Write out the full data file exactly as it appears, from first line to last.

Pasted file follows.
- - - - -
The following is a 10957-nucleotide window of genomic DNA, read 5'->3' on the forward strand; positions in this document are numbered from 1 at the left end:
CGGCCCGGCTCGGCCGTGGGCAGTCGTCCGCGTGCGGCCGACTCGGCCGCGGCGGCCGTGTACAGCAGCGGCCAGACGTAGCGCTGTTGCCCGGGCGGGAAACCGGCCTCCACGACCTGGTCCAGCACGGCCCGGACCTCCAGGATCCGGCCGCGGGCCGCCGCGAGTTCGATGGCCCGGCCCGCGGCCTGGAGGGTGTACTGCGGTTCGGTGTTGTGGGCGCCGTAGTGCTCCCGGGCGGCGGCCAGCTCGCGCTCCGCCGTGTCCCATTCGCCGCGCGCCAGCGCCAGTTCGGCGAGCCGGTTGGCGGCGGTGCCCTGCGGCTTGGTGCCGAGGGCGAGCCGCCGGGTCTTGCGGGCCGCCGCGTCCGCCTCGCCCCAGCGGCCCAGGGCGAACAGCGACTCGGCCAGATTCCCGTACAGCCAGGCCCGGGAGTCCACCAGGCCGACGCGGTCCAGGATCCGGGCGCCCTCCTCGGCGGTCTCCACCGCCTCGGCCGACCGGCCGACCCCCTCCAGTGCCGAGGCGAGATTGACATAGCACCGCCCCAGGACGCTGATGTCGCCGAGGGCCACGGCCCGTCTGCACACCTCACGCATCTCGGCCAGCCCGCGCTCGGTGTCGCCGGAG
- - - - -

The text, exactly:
The following is a 10957-nucleotide window of genomic DNA, read 5'->3' on the forward strand; positions in this document are numbered from 1 at the left end:
CGGCCCGGCTCGGCCGTGGGCAGTCGTCCGCGTGCGGCCGACTCGGCCGCGGCGGCCGTGTACAGCAGCGGCCAGACGTAGCGCTGTTGCCCGGGCGGGAAACCGGCCTCCACGACCTGGTCCAGCACGGCCCGGACCTCCAGGATCCGGCCGCGGGCCGCCGCGAGTTCGATGGCCCGGCCCGCGGCCTGGAGGGTGTACTGCGGTTCGGTGTTGTGGGCGCCGTAGTGCTCCCGGGCGGCGGCCAGCTCGCGCTCCGCCGTGTCCCATTCGCCGCGCGCCAGCGCCAGTTCGGCGAGCCGGTTGGCGGCGGTGCCCTGCGGCTTGGTGCCGAGGGCGAGCCGCCGGGTCTTGCGGGCCGCCGCGTCCGCCTCGCCCCAGCGGCCCAGGGCGAACAGCGACTCGGCCAGATTCCCGTACAGCCAGGCCCGGGAGTCCACCAGGCCGACGCGGTCCAGGATCCGGGCGCCCTCCTCGGCGGTCTCCACCGCCTCGGCCGACCGGCCGACCCCCTCCAGTGCCGAGGCGAGATTGACATAGCACCGCCCCAGGACGCTGATGTCGCCGAGGGCCACGGCCCGTCTGCACACCTCACGCATCTCGGCCAGCCCGCGCTCGGTGTCGCCGGAG